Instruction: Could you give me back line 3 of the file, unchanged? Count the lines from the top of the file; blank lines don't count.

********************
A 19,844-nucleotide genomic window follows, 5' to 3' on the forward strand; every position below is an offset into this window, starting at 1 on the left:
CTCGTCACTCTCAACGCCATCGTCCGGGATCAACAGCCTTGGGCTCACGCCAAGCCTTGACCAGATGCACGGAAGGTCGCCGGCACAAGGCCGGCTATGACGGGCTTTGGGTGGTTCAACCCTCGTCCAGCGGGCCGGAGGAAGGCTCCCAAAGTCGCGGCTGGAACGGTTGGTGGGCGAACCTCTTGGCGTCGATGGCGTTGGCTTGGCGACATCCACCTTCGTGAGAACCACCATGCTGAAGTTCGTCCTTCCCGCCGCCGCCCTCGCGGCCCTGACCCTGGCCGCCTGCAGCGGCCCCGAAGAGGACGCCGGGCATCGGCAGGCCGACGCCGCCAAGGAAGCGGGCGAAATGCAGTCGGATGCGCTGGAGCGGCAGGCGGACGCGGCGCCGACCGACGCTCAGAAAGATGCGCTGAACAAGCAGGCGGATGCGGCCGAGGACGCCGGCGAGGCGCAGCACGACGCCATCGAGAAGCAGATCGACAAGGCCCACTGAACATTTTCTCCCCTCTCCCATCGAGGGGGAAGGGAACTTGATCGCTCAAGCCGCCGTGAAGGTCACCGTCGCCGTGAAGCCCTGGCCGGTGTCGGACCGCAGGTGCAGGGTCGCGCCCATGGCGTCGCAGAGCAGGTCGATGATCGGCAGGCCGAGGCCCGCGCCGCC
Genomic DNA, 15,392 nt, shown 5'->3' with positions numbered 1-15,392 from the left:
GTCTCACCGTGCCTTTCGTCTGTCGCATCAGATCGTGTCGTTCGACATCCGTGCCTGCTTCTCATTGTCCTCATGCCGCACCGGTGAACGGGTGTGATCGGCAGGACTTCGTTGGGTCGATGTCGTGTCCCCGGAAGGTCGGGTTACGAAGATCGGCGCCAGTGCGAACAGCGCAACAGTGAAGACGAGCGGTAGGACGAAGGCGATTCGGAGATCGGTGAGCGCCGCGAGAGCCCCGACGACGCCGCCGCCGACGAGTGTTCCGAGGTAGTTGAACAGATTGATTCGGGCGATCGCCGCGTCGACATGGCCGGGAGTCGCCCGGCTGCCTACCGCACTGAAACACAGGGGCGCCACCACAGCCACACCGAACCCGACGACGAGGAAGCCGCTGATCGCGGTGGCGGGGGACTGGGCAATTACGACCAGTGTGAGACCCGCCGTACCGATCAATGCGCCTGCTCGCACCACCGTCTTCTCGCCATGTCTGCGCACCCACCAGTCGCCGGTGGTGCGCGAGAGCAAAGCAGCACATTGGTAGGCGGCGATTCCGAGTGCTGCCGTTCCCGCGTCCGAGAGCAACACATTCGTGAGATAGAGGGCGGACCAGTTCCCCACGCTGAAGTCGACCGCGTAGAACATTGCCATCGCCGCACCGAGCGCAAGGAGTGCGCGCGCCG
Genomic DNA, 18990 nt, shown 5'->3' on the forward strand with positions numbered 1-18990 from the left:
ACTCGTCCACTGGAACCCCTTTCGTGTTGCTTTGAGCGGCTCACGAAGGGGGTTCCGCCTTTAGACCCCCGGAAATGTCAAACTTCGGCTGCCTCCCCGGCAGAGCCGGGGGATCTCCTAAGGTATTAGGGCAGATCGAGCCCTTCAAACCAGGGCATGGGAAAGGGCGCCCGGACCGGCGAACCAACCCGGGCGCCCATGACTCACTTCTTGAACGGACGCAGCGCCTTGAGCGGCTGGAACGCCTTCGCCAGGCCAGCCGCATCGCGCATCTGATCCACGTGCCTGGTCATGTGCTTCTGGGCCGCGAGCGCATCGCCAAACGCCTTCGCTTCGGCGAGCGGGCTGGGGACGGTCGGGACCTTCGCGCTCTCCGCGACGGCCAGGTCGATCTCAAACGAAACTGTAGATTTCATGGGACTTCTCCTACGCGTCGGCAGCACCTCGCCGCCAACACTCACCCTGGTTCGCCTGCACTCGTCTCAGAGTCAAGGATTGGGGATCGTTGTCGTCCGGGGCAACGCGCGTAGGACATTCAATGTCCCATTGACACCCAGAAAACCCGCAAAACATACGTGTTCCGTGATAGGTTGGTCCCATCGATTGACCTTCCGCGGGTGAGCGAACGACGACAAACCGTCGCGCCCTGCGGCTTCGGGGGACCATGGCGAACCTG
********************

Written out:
Genomic DNA, 15,392 nt, shown 5'->3' with positions numbered 1-15,392 from the left: